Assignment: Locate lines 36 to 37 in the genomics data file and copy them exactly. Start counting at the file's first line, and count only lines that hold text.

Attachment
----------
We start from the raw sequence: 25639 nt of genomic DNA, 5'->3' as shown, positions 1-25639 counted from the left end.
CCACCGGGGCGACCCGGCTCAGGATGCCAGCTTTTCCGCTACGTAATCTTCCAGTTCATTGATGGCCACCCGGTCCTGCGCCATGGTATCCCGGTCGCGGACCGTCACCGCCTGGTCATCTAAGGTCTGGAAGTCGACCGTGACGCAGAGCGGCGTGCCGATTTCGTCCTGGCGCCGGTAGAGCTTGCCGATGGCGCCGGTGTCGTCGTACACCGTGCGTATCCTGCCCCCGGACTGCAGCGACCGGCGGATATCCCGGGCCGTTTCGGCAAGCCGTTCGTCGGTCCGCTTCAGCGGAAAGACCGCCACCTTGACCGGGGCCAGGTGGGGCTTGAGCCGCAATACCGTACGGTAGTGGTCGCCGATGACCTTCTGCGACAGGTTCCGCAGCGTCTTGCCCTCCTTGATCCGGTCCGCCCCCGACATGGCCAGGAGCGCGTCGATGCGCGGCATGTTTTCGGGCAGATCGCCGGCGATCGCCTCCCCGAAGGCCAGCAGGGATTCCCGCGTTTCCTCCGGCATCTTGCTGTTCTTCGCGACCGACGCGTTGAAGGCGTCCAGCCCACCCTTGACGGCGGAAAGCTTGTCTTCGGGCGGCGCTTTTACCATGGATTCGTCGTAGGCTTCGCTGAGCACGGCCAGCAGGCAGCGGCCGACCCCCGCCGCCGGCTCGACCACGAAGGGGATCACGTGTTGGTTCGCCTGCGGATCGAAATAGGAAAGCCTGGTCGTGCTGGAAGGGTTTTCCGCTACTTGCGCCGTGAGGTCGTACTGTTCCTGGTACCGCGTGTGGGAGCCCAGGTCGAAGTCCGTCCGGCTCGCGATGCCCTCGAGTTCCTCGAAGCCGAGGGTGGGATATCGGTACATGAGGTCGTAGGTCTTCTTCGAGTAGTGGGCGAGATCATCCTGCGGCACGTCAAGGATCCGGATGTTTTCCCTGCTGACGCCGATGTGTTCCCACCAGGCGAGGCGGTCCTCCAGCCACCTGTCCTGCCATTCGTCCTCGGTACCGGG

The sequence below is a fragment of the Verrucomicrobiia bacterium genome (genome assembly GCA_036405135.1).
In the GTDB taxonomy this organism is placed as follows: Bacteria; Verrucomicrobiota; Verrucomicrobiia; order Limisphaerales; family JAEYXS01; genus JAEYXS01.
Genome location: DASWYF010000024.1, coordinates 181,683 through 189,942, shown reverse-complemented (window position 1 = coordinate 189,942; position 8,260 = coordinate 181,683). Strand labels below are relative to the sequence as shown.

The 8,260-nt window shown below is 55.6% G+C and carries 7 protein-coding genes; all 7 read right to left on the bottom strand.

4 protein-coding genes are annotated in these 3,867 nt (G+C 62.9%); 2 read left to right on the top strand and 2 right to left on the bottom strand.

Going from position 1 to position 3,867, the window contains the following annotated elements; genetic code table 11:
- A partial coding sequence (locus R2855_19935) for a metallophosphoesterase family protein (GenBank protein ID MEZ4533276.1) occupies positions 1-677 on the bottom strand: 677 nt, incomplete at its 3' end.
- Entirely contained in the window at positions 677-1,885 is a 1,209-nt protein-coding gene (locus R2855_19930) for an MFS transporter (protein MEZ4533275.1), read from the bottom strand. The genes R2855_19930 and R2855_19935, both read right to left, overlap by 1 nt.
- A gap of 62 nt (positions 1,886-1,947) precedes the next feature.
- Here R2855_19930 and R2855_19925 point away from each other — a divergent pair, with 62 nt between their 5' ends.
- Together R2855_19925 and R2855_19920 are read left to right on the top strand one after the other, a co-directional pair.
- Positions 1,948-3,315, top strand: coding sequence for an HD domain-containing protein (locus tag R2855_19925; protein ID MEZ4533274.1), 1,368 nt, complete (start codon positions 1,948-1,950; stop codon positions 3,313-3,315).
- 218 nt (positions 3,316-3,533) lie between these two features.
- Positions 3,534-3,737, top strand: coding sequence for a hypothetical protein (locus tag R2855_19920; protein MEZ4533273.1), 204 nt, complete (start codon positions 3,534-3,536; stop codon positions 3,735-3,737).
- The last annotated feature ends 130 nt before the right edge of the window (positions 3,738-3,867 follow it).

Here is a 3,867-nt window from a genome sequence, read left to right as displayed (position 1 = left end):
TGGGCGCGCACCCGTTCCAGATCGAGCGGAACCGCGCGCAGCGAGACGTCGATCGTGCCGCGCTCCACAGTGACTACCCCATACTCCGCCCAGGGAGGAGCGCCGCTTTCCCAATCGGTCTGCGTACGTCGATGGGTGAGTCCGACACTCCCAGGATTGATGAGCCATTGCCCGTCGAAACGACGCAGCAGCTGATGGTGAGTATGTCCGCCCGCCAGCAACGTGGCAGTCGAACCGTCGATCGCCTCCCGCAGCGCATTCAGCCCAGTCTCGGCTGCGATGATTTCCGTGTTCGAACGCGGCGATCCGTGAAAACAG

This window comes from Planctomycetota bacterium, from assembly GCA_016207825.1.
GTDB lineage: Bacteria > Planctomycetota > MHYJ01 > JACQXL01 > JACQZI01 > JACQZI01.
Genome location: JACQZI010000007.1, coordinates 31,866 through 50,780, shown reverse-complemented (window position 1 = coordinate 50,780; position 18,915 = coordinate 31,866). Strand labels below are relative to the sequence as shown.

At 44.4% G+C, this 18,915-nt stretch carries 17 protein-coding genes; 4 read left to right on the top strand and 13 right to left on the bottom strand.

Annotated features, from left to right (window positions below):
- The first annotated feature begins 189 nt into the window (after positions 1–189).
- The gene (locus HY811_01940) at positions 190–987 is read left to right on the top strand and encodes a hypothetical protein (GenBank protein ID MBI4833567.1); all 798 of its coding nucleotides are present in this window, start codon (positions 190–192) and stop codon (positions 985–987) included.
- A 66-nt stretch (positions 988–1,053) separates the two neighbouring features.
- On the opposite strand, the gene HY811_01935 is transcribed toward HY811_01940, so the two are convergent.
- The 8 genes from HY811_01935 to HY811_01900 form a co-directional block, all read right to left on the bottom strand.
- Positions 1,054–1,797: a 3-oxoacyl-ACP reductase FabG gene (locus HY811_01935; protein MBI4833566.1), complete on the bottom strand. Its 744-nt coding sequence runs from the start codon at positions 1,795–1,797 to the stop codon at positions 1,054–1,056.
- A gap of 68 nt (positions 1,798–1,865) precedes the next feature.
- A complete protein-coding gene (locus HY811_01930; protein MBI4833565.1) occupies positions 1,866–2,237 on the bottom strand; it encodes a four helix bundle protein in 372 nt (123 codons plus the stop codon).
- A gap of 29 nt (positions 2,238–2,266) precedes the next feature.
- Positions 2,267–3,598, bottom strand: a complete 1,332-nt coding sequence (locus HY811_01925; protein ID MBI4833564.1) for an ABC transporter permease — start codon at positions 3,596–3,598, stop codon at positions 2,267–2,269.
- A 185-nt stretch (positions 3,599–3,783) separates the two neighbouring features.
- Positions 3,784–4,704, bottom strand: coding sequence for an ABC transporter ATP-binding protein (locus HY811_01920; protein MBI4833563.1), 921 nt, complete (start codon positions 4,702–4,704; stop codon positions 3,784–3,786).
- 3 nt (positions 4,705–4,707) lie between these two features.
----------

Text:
- Positions 3,784–4,704, bottom strand: coding sequence for an ABC transporter ATP-binding protein (locus HY811_01920; protein MBI4833563.1), 921 nt, complete (start codon positions 4,702–4,704; stop codon positions 3,784–3,786).
- 3 nt (positions 4,705–4,707) lie between these two features.